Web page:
Aiden said the same thing when I talked to her last week. We also talked about how coming from a small town might have worked against her in this competition. On the other hand, you're from New York, where you've won titles like Entertainer of the Year. Do you think there's a way to frame coming from a big city as a possible detriment too?

Going into the show, being so essentially beloved in my community, I was insecure going in. On the show, it seems like I'm overly confident. But truly, what I was feeling was...I was constantly telling myself, "You're from New York! You got this! You're something!" In my own mind, it was a pep-talk to myself to be like, okay, don't freak out because I honestly get in my head so much. I have to tell myself to stop analyzing things and just do it. So a lot of those moments were just me trying to tell myself to be confident. Honestly, I love New York City so much. The reason why I do drag is because I love helping people escape. I think it's really important — especially now with what we're going through. People can come to my show, have a drink with a friend, and forget about the bullshit and the politics and just laugh for a couple of hours. I really felt like I needed to do this for my city. There are so many other queens that come from New York who have been on Drag Race that have done such a good job that I really just wanted to do my city proud. They've given me so much and I wanted to give them even more back.

How has it felt to watch yourself back over the past couple months?

It's surreal watching the show back. Week after week, I kind of held my breath while I was on screen and I would get upset with myself because I don't necessarily like the person that I saw. But under all that pressure and stress, that's why I acted in certain ways. I definitely don't think it's right to bring anyone down because I'm feeling a certain way. But also, people watching at home need to know that we are in a pressure cooker and there's a lot of stress and you don't see everything that goes on. We film a lot and just because something may come off a certain way on the show, know that my intentions are pure. I try to lead with kindness every day of my life and there are more colors to me than what was portrayed on the show.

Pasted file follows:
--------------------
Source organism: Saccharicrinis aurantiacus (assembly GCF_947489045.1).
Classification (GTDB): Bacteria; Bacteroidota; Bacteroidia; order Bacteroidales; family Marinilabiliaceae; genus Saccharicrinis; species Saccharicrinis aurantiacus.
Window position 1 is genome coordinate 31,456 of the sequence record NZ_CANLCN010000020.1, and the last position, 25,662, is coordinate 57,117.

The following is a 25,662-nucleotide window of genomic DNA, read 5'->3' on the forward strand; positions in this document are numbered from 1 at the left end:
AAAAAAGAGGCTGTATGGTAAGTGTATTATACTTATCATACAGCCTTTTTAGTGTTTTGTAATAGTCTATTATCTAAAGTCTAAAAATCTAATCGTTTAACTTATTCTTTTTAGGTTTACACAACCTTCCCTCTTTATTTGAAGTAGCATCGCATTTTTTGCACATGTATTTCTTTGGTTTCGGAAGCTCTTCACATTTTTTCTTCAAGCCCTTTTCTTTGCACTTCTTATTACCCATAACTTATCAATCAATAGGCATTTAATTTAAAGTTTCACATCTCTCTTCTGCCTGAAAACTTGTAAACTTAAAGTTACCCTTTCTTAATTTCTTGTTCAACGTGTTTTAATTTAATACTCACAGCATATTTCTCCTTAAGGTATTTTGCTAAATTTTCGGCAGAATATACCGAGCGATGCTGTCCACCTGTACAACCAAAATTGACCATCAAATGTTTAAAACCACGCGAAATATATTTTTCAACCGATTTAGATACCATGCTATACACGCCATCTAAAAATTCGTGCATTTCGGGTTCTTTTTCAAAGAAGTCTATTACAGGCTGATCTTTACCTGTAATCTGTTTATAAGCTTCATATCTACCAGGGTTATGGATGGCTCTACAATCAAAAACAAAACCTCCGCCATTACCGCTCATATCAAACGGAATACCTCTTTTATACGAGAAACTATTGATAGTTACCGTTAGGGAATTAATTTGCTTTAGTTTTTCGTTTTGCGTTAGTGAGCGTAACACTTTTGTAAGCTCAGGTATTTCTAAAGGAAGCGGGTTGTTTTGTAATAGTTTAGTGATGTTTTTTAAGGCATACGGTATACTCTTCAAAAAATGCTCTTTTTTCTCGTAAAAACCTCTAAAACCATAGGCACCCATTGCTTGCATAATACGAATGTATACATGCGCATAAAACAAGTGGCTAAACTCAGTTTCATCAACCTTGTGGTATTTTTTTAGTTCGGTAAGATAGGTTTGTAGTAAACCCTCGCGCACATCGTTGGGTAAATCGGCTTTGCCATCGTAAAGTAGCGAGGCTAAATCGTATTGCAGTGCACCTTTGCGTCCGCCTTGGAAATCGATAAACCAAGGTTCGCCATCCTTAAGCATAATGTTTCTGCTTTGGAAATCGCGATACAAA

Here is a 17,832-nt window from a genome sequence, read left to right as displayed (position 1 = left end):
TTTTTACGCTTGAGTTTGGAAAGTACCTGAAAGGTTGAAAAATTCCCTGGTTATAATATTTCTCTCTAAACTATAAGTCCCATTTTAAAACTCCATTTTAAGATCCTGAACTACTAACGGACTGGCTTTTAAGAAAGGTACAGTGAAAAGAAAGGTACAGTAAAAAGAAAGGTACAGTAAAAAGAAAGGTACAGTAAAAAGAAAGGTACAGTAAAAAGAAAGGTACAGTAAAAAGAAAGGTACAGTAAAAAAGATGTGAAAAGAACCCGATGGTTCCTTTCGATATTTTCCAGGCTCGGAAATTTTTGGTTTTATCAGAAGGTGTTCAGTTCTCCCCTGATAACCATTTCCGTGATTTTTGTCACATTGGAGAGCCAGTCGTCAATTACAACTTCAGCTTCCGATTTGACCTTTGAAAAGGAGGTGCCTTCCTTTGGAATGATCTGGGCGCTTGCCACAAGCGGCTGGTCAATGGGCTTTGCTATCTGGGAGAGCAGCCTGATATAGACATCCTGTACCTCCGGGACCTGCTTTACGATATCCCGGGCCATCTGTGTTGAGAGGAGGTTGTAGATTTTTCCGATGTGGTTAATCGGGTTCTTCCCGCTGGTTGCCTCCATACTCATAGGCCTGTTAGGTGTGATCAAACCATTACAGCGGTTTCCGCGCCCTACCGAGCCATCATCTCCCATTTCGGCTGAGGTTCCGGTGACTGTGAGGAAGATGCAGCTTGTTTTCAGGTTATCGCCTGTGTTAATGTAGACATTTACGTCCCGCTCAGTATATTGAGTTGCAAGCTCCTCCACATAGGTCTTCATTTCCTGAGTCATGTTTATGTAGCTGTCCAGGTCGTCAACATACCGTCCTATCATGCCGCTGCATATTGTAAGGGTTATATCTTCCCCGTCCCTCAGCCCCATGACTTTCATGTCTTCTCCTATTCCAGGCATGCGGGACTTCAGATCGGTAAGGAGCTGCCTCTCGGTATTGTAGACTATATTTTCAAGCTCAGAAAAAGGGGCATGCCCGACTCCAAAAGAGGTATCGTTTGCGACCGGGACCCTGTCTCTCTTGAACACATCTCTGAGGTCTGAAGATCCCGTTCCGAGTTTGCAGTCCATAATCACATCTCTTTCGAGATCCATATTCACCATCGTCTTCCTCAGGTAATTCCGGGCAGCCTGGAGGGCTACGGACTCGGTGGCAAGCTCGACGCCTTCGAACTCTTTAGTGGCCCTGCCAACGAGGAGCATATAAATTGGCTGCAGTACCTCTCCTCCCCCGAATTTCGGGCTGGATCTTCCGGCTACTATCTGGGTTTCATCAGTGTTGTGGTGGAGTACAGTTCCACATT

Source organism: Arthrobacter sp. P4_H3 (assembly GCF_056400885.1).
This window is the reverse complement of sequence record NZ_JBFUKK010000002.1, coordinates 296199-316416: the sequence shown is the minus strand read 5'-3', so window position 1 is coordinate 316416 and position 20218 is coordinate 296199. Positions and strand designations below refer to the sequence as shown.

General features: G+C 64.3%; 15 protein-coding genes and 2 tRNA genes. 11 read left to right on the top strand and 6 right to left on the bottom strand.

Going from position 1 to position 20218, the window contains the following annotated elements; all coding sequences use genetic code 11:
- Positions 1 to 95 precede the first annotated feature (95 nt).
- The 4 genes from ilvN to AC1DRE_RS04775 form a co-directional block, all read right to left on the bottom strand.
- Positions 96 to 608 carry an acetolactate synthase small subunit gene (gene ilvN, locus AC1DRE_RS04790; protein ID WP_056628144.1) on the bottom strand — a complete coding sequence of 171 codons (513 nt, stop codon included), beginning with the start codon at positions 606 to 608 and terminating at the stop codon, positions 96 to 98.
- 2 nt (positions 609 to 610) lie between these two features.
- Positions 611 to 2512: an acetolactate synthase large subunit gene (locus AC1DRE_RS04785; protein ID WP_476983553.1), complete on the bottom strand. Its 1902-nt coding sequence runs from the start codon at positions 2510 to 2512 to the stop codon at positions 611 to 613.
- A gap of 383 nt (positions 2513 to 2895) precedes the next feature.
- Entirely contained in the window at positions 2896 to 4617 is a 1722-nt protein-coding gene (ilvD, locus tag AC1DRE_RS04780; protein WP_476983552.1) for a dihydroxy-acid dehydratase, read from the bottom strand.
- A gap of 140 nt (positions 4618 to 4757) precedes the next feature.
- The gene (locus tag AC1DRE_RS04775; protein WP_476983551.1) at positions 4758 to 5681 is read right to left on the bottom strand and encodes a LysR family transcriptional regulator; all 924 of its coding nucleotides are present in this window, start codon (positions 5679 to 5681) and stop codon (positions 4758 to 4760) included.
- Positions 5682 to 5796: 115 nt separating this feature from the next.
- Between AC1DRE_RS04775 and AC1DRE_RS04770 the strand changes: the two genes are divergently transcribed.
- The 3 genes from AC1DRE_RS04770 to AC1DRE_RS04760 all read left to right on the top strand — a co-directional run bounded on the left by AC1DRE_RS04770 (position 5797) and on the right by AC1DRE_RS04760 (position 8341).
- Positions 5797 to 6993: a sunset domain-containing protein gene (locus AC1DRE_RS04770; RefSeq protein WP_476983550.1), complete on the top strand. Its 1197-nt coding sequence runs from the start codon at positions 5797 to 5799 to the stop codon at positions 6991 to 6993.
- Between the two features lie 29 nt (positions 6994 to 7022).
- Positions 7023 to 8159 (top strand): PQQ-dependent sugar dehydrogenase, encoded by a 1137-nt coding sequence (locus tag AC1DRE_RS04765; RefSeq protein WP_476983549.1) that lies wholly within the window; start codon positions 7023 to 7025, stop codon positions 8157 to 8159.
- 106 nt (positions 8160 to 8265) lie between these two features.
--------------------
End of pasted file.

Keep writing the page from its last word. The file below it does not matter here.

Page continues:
I hope that after this pandemic is over or lightens up, people will come out to see me perform to really experience and see why people liked me to begin with and why I have won so many things. People really do love Brita and I couldn't be "Brita" with the way I acted on the show. I just want people to love me because there is so much hate in the world towards me. I see so much hate online, and I get it — Drag Race can sometimes be like football with people getting very excited about their teams. I try not to take it personally but it gets pretty wild, especially when people start sending death threats. So know that I am a good person and all of us are friends.

Much like the "Gay's Anatomy" episode, this was one of those weeks where no one really did a "bad" job in the challenge, so the bottom two really just came down to who didn't perform as well as everyone else. Would you prefer to go out on a week like this or one where you really felt like you bombed and deserved it?

The thirteen of us are incredibly talented in our own right. These are twelve of the most talented girls I've ever worked with in my life. But it is a competition and someone has to go home at the end of the day. Actually, the Rusical was great. Everyone did such an incredible job. So I would rather go home to the twelve most talented people that I've ever met as opposed to someone else. But when it comes down to it, someone has to be in the bottom, and I did the best I could do within the given circumstances. I love these girls so much and they're talented, so I don't regret a thing and it worked out the way it was supposed to work out.

This was your third time lip-syncing. Did it feel different this time around? What were your feelings about going up against Heidi?

With every lip-sync, you just have to focus on yourself. It's ride-or-die at that moment. I really honestly wasn't focusing on Heidi at all. And no one should when you're in the bottom. You just have to pull out your best stops and do the best that you could do. When you are in the bottom, it takes a week off your life while you're there. It's so stressful, there's so much going on, and your heart is pounding. I was so in my head the entire competition and being in the bottom is so stressful that I kind of held myself to like, I'm going to do the best that I can do but I'm okay. If it's my time to go, I'm okay with this. I was so exhausted by that time. I was actually fighting with myself and I kind of knew it was time.

Earlier, you mentioned doing drag because you love to help people escape. Looking back at the past seven weeks, do you think you were successful in doing that?

Yes. It's a television show. At the end of the day, I may not like the way that I came off, but it sure did make it interesting for television purposes — for the drama! I think it's very important, especially right now, that the show gives everyone at home something to look forward to since we are in this pandemic, and I'm glad I could entertain people. Hell, I even did a magic trick! I'm bringing magic to RuPaul's Drag Race, so I hope I'm just bringing entertainment to people. I'm glad it can help keep peoples' minds off all the horrible things going on and just show a little campy drag fun.

Finally, there was a time when you were going by Brita Filter. What inspired your choice to drop the "Filter" from your name and just go by "Brita?"

Oh, mama! I'm still going by Brita Filter! They just didn't want me to be Brita Filter because they didn't want to get sued! But I am always and forever will be Brita Filter...anything but pure!